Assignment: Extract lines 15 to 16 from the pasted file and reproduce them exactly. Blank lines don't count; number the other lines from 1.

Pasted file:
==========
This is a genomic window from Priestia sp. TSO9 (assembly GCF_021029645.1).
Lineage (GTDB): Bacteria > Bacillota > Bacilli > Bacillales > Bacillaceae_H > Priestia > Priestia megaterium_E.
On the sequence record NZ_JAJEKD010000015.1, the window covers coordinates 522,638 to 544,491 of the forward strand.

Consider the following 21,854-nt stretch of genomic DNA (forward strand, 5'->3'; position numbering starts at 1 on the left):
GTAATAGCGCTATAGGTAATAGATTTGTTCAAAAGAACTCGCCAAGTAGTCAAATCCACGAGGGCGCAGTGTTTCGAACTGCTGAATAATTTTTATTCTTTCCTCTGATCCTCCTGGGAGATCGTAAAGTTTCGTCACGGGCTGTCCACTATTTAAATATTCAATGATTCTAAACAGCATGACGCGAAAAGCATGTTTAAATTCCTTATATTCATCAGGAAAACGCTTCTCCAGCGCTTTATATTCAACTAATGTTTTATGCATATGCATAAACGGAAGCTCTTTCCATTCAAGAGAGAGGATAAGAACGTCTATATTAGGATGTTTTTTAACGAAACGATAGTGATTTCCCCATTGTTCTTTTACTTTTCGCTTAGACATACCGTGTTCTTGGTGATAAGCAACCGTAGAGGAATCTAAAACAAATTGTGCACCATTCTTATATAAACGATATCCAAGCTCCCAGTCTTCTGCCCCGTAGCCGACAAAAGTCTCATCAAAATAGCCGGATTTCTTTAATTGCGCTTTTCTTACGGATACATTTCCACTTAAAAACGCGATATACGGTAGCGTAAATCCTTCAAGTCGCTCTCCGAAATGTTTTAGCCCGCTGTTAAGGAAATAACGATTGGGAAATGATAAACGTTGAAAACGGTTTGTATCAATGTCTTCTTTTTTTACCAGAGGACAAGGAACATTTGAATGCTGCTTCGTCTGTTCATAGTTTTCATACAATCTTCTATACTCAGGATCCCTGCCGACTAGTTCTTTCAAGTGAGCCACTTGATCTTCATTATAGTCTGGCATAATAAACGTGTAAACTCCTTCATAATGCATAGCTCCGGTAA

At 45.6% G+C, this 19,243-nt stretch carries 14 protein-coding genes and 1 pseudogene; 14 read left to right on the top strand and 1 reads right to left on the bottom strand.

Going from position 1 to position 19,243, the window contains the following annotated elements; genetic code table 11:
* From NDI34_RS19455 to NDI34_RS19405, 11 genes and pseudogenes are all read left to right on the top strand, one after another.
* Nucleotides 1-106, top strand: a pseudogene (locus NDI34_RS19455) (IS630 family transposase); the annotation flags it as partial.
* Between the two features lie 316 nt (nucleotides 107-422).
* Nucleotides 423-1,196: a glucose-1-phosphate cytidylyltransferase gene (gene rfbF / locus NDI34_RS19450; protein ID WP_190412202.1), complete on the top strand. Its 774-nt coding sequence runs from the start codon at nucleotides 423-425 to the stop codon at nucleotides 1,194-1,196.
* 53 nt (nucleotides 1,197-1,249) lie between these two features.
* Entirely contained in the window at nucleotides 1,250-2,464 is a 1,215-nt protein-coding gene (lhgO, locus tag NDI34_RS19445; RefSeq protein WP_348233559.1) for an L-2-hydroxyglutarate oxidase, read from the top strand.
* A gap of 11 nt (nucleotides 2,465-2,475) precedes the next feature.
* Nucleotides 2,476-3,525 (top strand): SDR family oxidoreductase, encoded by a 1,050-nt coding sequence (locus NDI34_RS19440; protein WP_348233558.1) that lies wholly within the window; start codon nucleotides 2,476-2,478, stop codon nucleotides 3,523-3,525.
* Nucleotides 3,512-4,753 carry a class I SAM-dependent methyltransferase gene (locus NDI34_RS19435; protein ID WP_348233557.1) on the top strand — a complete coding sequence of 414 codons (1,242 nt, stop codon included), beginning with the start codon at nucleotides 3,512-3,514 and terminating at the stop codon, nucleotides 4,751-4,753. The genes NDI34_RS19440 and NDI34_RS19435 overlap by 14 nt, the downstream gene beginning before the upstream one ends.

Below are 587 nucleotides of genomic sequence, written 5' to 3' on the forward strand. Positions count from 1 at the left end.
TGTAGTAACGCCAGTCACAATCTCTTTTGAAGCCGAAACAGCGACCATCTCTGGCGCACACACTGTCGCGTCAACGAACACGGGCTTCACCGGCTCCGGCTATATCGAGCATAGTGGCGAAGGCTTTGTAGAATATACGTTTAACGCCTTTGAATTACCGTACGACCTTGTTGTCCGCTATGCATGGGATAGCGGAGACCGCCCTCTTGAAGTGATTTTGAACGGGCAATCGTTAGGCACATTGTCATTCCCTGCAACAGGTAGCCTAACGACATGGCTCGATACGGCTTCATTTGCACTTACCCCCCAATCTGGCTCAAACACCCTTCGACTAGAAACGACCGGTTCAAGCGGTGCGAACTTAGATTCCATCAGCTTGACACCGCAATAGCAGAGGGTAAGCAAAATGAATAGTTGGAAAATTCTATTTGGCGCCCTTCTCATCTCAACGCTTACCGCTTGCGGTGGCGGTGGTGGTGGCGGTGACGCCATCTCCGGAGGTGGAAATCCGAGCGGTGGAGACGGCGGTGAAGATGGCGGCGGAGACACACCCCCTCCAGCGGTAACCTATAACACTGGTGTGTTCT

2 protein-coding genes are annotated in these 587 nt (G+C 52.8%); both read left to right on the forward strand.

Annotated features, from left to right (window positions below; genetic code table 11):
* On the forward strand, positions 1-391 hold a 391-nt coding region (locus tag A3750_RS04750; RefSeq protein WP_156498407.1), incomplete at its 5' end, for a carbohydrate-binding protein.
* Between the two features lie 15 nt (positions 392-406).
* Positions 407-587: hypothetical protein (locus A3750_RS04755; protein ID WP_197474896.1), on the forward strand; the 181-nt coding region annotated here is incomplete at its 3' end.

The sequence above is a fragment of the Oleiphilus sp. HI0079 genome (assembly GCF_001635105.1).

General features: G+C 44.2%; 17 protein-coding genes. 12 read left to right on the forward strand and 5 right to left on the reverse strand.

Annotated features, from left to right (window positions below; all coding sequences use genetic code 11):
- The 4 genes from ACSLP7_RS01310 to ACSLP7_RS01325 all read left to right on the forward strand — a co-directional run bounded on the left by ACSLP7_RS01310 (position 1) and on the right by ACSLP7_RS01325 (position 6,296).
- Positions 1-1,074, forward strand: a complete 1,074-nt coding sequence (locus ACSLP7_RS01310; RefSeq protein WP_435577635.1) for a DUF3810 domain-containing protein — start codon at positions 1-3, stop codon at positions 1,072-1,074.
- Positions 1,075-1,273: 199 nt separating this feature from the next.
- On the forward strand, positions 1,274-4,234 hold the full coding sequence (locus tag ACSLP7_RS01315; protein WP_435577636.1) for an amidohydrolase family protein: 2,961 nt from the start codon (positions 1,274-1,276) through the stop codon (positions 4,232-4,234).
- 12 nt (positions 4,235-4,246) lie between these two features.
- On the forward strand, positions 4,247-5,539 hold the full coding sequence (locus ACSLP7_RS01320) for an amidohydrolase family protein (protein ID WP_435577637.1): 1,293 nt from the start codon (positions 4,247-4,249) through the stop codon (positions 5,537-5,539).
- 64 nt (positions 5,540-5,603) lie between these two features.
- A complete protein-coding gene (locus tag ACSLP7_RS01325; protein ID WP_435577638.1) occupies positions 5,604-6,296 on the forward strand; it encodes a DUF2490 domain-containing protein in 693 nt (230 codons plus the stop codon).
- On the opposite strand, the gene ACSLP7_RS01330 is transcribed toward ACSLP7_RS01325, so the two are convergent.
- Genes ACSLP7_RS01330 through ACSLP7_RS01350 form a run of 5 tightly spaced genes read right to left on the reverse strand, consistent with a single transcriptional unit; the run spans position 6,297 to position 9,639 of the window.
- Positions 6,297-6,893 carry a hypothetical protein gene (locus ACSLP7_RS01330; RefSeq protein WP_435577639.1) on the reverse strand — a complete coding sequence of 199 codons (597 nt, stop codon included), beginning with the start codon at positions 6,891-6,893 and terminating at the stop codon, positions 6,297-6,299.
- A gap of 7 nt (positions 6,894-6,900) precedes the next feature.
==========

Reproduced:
* Nucleotides 2,476-3,525 (top strand): SDR family oxidoreductase, encoded by a 1,050-nt coding sequence (locus NDI34_RS19440; protein WP_348233558.1) that lies wholly within the window; start codon nucleotides 2,476-2,478, stop codon nucleotides 3,523-3,525.
* Nucleotides 3,512-4,753 carry a class I SAM-dependent methyltransferase gene (locus NDI34_RS19435; protein ID WP_348233557.1) on the top strand — a complete coding sequence of 414 codons (1,242 nt, stop codon included), beginning with the start codon at nucleotides 3,512-3,514 and terminating at the stop codon, nucleotides 4,751-4,753. The genes NDI34_RS19440 and NDI34_RS19435 overlap by 14 nt, the downstream gene beginning before the upstream one ends.